Chancellor delays fuel duty rise

  • Osborne puts back increase until January
  • Follows call from Labour for postponement
  • Delaying rise could cost Treasury £500 million
The planned 3p-a-litre rise in fuel duty has been delayed until January.

News that Chancellor George Osborne is to postpone the rise in duty, was made on the HM Treasury Twitter account, @hmtreasury, at just before 3pm today. The Tweet said it was to 'help with the cost of living'.

Labour had earlier called on the Government to delay the duty rise, which was due to come into force on August 1.

Shadow Chancellor Ed Balls told the BBC that the Government should delay the increase in an attempt to stimulate the economy, which is back in recession.

'A sensible chancellor takes off his ideological blinkers and does the right thing for the economy and for families,' Balls told Radio 4's Today programme.

He suggested that delaying the rise until January would cost between £500m and £600m, but the £500m saved by the Olympics coming in under budget could offset this loss.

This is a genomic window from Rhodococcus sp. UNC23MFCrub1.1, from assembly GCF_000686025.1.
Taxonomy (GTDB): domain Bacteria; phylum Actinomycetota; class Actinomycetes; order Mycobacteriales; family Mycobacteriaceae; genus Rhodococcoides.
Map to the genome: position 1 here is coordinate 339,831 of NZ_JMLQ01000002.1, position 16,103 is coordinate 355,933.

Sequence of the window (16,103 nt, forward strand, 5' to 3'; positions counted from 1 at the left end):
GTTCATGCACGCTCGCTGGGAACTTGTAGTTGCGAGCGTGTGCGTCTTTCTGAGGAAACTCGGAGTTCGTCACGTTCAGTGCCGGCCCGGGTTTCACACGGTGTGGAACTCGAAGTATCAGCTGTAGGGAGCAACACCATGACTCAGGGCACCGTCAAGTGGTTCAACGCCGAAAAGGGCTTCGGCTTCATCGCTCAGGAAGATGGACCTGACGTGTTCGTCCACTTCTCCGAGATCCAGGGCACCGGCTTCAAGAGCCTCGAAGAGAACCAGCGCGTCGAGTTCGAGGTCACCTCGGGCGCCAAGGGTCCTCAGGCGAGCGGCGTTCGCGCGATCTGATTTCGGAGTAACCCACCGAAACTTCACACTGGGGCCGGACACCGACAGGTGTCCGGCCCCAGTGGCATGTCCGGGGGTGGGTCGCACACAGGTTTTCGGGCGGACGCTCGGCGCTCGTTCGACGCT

Ed Balls said: 'Difficult decisions are needed to get the deficit down. That's why Labour put up fuel duty in the past, but we often delayed or cancelled planned duty rises based on the circumstances at the time – including at the height of the global financial crisis.'

He also pointed out that global oil prices have fallen by 20% since the start of the year.

AA president Edmund King said: 'We welcome the fact that pump prices have come down over the past few weeks, but the markets are still volatile.

'The AA believes that duty should be frozen because this pumps more consumer spending money into the broader economy.'

Pete Barden & Tom Webster
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